The arcane format in which India’s defence budget is presented too is problematic, as this provides no explanation for the increase or decrease in allocation compared to the previous fiscal. Limited information on this count is captured in the Standing Committee on Defence (SCoD) reports – mercifully available online – but for the most part, the information is disjointed, inconsistent and unstructured, leaving the budget riddle largely unresolved.
Budget documents on the Ministry of Finance (MoF) website too do not reveal the amounts separately allocated for military rations, clothing, ammunition, spares and related items, all of which are bewilderingly clubbed under an imprecise head: stores. In fact, this omnibus budget head caters for expenditure as diverse as airframes and engines to research and development projects of the Army Training Command (ARTRAC) headquartered in Shimla.
For sure, some broad details elaborating on ‘stores’ and other budget heads can be culled out from the detailed demands for grant (DDG) that are presented by the MoD to the parliament following the presentation of the Union Budget. But this too is complicated as the DDGs are presented in two booklets: defence services estimates, or DSE, and DDG for the MoD, which confusingly also includes defence pensions. Unfortunately, these documents are unavailable on the ministry’s website, or at any other outlet, despite being unclassified.
Even the DSE, at any rate, is of little or no assistance. For example, if one is seeking information on how much additional expenditure has been incurred on ‘emergency purchases’ of platforms, ammunition, missiles and varied high altitude clothing following the recent Chinese intrusion into Ladakh, the DSE would offer no disclosures.
Similarly, the DDG booklets are unlikely to contain any explanation as to why the allocation for defence pensions for FY22 is Rs 17,975 crore less than the BE 2020-21, or why the RE 2020-21 is Rs 8,825 crore less than the BE of the same year. This unexplained decrease has already given rise to much speculation over the past few weeks since the budget was presented, among serving and retired military personnel and further wrapped the riddle of the defence budget into an enigma.
The most eagerly awaited part of the defence budget, however, is the capital outlay which, at times, is mistakenly equated with the ‘modernisation’ budget. The putative ‘modernisation budget’ is an imaginary or notional subset of the capital outlay catering for expenditure on new acquisition programmes and for defraying payment related to ‘committed liabilities’ arising from the previously concluded contracts.
The other subset, with no fixed nomenclature but at times referred to simply as ‘other than capital acquisition’ budget, covers expenditure on acquisition of land and execution of military-related civil works. But all these categorisations are missing from the budget document leaving the amount allocated for ‘military modernisation’ to informed speculation for any given year.
Returning to the present, the capital defence outlay for FY22 is Rs 1.35 lakh crore, some 18.75% higher than the BE for the present fiscal and appears to be a ‘healthy hike’, till one examines the fine print.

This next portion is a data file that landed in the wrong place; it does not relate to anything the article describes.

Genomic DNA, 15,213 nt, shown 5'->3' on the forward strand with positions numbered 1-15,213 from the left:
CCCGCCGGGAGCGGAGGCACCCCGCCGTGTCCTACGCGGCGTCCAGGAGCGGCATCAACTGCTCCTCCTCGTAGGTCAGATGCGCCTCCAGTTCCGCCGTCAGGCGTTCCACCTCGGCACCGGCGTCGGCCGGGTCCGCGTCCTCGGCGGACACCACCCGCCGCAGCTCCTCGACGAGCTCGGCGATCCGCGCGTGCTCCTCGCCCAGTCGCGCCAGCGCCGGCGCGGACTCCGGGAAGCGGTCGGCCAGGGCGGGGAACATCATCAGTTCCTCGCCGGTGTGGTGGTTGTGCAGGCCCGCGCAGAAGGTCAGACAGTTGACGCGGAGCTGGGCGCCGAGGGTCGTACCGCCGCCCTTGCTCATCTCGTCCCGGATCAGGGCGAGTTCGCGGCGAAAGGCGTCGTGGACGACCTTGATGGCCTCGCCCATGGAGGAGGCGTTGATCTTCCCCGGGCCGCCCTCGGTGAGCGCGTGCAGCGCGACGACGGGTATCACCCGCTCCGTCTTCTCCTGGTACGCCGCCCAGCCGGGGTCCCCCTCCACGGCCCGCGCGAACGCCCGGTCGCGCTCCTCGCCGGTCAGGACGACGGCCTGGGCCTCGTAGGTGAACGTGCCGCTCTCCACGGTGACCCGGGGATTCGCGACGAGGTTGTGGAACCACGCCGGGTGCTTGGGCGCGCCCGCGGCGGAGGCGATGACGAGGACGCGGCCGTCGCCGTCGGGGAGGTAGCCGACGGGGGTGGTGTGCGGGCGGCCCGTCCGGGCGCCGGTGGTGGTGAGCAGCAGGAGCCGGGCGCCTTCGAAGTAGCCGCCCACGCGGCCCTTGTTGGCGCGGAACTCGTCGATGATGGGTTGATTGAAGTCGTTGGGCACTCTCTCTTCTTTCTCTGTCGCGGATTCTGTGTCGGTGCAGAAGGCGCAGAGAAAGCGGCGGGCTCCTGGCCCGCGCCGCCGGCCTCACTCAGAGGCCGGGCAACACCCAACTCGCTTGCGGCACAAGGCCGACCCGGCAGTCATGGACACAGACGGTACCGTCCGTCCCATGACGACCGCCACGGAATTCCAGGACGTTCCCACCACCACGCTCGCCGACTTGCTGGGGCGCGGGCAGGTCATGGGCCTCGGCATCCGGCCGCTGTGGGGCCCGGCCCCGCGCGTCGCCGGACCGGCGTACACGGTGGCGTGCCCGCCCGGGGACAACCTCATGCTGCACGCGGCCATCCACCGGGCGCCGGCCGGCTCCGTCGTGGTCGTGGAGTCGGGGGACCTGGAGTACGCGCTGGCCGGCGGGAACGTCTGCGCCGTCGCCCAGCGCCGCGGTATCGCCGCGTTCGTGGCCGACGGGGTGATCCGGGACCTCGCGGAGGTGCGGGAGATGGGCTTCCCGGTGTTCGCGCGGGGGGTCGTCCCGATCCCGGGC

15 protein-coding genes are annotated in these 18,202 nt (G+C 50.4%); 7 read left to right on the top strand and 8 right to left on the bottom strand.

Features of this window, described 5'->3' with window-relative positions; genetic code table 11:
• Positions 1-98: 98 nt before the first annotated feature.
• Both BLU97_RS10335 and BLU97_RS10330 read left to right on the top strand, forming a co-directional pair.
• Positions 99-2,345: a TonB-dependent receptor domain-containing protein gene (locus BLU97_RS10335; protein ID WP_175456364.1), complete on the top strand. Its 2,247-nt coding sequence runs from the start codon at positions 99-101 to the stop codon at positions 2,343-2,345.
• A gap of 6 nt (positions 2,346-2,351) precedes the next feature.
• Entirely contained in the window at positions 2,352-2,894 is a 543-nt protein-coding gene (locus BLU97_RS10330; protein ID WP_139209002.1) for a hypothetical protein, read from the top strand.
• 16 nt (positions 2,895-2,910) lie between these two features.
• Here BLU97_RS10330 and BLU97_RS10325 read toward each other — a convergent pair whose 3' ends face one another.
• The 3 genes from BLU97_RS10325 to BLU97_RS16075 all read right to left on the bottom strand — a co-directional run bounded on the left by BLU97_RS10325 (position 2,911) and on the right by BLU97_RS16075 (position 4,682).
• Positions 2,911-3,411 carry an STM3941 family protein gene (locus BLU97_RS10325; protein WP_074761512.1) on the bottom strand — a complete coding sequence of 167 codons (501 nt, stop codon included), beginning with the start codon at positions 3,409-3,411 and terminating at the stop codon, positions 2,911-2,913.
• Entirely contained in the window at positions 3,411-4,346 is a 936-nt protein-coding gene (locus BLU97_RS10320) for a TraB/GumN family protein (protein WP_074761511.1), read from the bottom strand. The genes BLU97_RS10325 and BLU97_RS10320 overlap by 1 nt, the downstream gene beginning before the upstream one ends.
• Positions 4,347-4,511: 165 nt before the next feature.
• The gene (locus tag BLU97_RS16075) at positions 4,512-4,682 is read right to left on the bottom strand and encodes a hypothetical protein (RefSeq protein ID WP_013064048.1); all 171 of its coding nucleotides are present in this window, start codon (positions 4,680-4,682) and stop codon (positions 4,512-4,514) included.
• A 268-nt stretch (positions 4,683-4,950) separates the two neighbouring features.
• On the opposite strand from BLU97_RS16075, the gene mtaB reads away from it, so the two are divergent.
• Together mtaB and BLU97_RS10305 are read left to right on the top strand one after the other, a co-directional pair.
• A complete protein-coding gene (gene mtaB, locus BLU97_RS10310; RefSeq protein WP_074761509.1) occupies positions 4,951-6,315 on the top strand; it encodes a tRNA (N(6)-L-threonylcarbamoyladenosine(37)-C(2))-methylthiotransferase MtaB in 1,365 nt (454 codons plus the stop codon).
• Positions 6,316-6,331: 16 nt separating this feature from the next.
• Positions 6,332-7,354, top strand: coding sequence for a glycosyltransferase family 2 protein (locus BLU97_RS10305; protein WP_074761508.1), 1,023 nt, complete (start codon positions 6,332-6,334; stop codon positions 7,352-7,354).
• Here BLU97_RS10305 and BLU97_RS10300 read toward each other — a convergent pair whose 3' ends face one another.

First, as indicated earlier, the overall capital outlay includes allocations for acquisition of land and execution of military-related civil works, as well as for the workings of DRDO, OFs, RR, MFs, ECHS, NCC, DGQA and for prototype development. If all these elements are excluded, the ‘modernisation budget’ would drop to approximately Rs 1.13 lakh crore.
Secondly, the total capital outlay was increased by Rs 20,776 crore in the RE 2020-21. Comparatively, the BE for FY22 is only Rs 550.72 crore more than the RE for FY21, an increase of just 0.41%. This is a far cry from the 18.75% hike declared by the PIB, seemingly based on a relatively speculative BE-to-BE comparison.
Intriguingly, within this total capital outlay, the ‘modernisation budget’ also seems to have come down marginally by about Rs 318 crore when compared with the RE 2020-21. Service-wise distribution, on the other hand, reveals an increase of more than Rs 4,500 crore for the Indian Army, but obviously this has been at the cost of the other two services whose modernisation allocation is less than the RE for FY 2020-21.
Thirdly, the entire capital outlay is unavailable for new acquisitions as a large portion – 80 to 90% – of it is committed to payments for past procurements. More pertinently, barring some exceptions, fund allocation for specific projects and acquisition programmes are also not indicated in the budget documents, leaving everyone guessing about the funds available for new acquisitions.
The net result of all this confusion is that it is impossible to assess – even for insiders – what the MoD sets out to accomplish at the beginning of every financial year, and what it ends up achieving 12 months later. With the intention of addressing this concern, the MoF had restructured budget formats of several departments, including the MoD, in FY17 for ‘effective outcome-oriented monitoring of implementation of programmes and schemes and projects and to ensure optimum utilisation of resources’.
But this reform seems to have bypassed the defence budget which continues to approximate an entangled jalebi.
Amit Cowshish is former financial advisor (acquisitions), Ministry of Defence.